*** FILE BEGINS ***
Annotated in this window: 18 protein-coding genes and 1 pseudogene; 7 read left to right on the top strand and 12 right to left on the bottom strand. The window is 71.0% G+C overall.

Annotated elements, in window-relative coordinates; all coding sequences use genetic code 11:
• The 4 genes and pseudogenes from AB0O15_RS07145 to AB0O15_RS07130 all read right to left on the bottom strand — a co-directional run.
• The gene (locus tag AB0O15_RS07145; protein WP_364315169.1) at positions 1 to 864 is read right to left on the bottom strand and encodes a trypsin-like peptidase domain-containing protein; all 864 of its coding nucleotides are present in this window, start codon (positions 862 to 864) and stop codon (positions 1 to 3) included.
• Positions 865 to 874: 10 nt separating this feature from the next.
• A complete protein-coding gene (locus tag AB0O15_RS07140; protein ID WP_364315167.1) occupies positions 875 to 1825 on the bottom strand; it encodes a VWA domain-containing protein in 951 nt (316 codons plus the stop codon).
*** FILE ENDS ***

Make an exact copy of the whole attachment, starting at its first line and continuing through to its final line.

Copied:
Annotated in this window: 18 protein-coding genes and 1 pseudogene; 7 read left to right on the top strand and 12 right to left on the bottom strand. The window is 71.0% G+C overall.

Annotated elements, in window-relative coordinates; all coding sequences use genetic code 11:
• The 4 genes and pseudogenes from AB0O15_RS07145 to AB0O15_RS07130 all read right to left on the bottom strand — a co-directional run.
• The gene (locus tag AB0O15_RS07145; protein WP_364315169.1) at positions 1 to 864 is read right to left on the bottom strand and encodes a trypsin-like peptidase domain-containing protein; all 864 of its coding nucleotides are present in this window, start codon (positions 862 to 864) and stop codon (positions 1 to 3) included.
• Positions 865 to 874: 10 nt separating this feature from the next.
• A complete protein-coding gene (locus tag AB0O15_RS07140; protein ID WP_364315167.1) occupies positions 875 to 1825 on the bottom strand; it encodes a VWA domain-containing protein in 951 nt (316 codons plus the stop codon).